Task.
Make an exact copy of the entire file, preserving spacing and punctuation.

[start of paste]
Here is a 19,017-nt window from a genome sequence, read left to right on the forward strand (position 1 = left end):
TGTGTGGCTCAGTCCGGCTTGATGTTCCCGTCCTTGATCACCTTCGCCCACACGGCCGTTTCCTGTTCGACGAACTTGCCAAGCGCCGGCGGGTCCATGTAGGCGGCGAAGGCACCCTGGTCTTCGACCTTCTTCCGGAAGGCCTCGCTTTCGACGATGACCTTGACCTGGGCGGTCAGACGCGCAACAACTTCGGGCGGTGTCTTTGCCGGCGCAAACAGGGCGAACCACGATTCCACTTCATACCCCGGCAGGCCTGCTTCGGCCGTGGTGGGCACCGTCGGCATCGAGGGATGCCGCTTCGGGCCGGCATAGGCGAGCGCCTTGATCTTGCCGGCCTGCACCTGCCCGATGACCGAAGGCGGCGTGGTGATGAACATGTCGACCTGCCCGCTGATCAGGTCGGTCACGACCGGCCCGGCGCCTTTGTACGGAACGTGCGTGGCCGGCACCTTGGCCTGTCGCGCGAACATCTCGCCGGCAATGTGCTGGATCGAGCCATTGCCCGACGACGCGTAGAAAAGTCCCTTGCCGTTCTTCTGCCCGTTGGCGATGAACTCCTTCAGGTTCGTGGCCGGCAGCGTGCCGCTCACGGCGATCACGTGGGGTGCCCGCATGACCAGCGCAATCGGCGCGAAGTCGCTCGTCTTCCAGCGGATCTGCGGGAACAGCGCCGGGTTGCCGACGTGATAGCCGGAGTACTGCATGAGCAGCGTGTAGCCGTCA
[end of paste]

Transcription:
Here is a 19,017-nt window from a genome sequence, read left to right on the forward strand (position 1 = left end):
TGTGTGGCTCAGTCCGGCTTGATGTTCCCGTCCTTGATCACCTTCGCCCACACGGCCGTTTCCTGTTCGACGAACTTGCCAAGCGCCGGCGGGTCCATGTAGGCGGCGAAGGCACCCTGGTCTTCGACCTTCTTCCGGAAGGCCTCGCTTTCGACGATGACCTTGACCTGGGCGGTCAGACGCGCAACAACTTCGGGCGGTGTCTTTGCCGGCGCAAACAGGGCGAACCACGATTCCACTTCATACCCCGGCAGGCCTGCTTCGGCCGTGGTGGGCACCGTCGGCATCGAGGGATGCCGCTTCGGGCCGGCATAGGCGAGCGCCTTGATCTTGCCGGCCTGCACCTGCCCGATGACCGAAGGCGGCGTGGTGATGAACATGTCGACCTGCCCGCTGATCAGGTCGGTCACGACCGGCCCGGCGCCTTTGTACGGAACGTGCGTGGCCGGCACCTTGGCCTGTCGCGCGAACATCTCGCCGGCAATGTGCTGGATCGAGCCATTGCCCGACGACGCGTAGAAAAGTCCCTTGCCGTTCTTCTGCCCGTTGGCGATGAACTCCTTCAGGTTCGTGGCCGGCAGCGTGCCGCTCACGGCGATCACGTGGGGTGCCCGCATGACCAGCGCAATCGGCGCGAAGTCGCTCGTCTTCCAGCGGATCTGCGGGAACAGCGCCGGGTTGCCGACGTGATAGCCGGAGTACTGCATGAGCAGCGTGTAGCCGTCA